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by Aleksandre Natchkebia on February 27th, 2020

Wells Fargo fined $3 billion for illegal practices and fraud Affecting Millions

One of the U.S’s largest banks, Wells Fargo, will be paying $3 billion in fines due to the government’s investigations into its fraudulent activities that spanned over 15 years. The fraudulent activities involve acts like forging documents like customer signatures and identification, illegally moving funds between accounts and misuse of customers’ personal information.

The U.S. DOJ announced the news on the 21st of February. The fraudulent activities have been taking place between 2002 and 2016, as a result of Wells Fargo pressuring its employees for reaching unrealistic goals.

According to the DOJ, the bank admitted to collecting millions of dollars in interest and fees without being entitled to it, and unethically misused the personal information of its customers, which also resulted in negatively affecting their credit scores.

How exactly did the Fraud go?

According to the report, the regular, rank-and-file employees of the bank started these fraudulent activities in an attempt to reach the unrealistic goals assigned to them. The employees started filling out their own personal contact information on customers’ forms to prevent the scam from being discovered. Employees allegedly created fake checking accounts and moved money from existing customer accounts to these fake accounts. This method of fraud wasn’t unknown. Wells Fargo has actually been involved in something similar back in 2016 when they were engaged in what’s called “pinning”, wherein the customers’ PIN numbers were set to “0000”, allowing easy access to the bankers.

This all came to light after regulatory bodies started receiving a plethora of reports and complaints, bringing attention to the fraudulent activities. This is actually not a recent development – Wells Fargo was, in 2016, fined for $185 million by regulatory bodies due to numerous transgressions. They have since then paid $2.7 billion in lawsuits, and that doesn’t include the current fine being discussed.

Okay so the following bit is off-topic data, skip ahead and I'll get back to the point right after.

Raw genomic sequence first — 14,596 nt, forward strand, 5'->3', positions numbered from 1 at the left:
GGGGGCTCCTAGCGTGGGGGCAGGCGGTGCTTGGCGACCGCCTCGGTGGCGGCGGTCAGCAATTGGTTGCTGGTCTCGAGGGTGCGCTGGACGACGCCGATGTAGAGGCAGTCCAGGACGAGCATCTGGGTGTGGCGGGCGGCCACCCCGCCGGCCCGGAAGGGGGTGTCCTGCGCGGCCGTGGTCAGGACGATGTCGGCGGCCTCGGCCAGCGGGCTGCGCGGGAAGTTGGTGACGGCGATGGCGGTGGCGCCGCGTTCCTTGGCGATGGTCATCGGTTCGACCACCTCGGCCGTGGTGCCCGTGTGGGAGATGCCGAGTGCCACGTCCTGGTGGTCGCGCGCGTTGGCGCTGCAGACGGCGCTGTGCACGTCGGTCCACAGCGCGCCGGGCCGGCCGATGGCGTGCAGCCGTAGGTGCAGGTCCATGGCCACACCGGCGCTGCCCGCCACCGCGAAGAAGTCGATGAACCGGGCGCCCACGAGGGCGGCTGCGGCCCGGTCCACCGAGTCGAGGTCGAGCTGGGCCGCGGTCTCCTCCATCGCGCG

What’s to come for Wells Fargo?

The bank fully admitted that they pressured their employees to meet these unrealistic goals, which led to the creation of these fake accounts, harming millions of customers on the way. The U.S. attorneys have exclaimed that this should serve as a reminder, that no institution, no matter how big they are, is immune to the law and exempt from the obligation of ethical conduct of business.

The Office of the Comptroller of the Currency has charged several Wells Fargo executives for the scandal and permanently banned the former CEO Stumpf from ever holding a position in any bank ever. Stumpf was also ordered to pay $17.5 million in fines.

The bank is likely to have a tough future ahead, with a minimum approximate turnaround being three to five years, according to the experts. They also estimate that around 10% of the employees, which amounts to about 20,000 people, will be downsized following these events. In terms of earnings, Wells Fargo’s brokerage divisions have reported a stark decline in numbers. They believe, that the negative publicity due to this scandal, among others, have really hurt the business.

Wells Fargo has claimed that they’re actively taking measures to earn back the good standing and trust of their customers, as well as the stakeholders, clients, and employees. According to them, they’ll be dropping all sales goals for their products, and change the salary and compensation structure in a way which would allow the focus on what’s in the best interest of the customers.

How effective their strategy will be is yet to be determined. With the scale of the fraud, the damage is huge, and customers are very good at remembering these things, so Wells Fargo has a long road ahead if it is to reclaim the trust of its customers.

By Aleksandre Natchkebia

Aleksandre Natchkebia is a graduate of Cornell University with a degree in economics. He has been actively writing articles on global economic issues on various online platforms and print media since 2011. Aleksandre joined the Forexnewsnow team in 2018 as a writer on business and financial markets.

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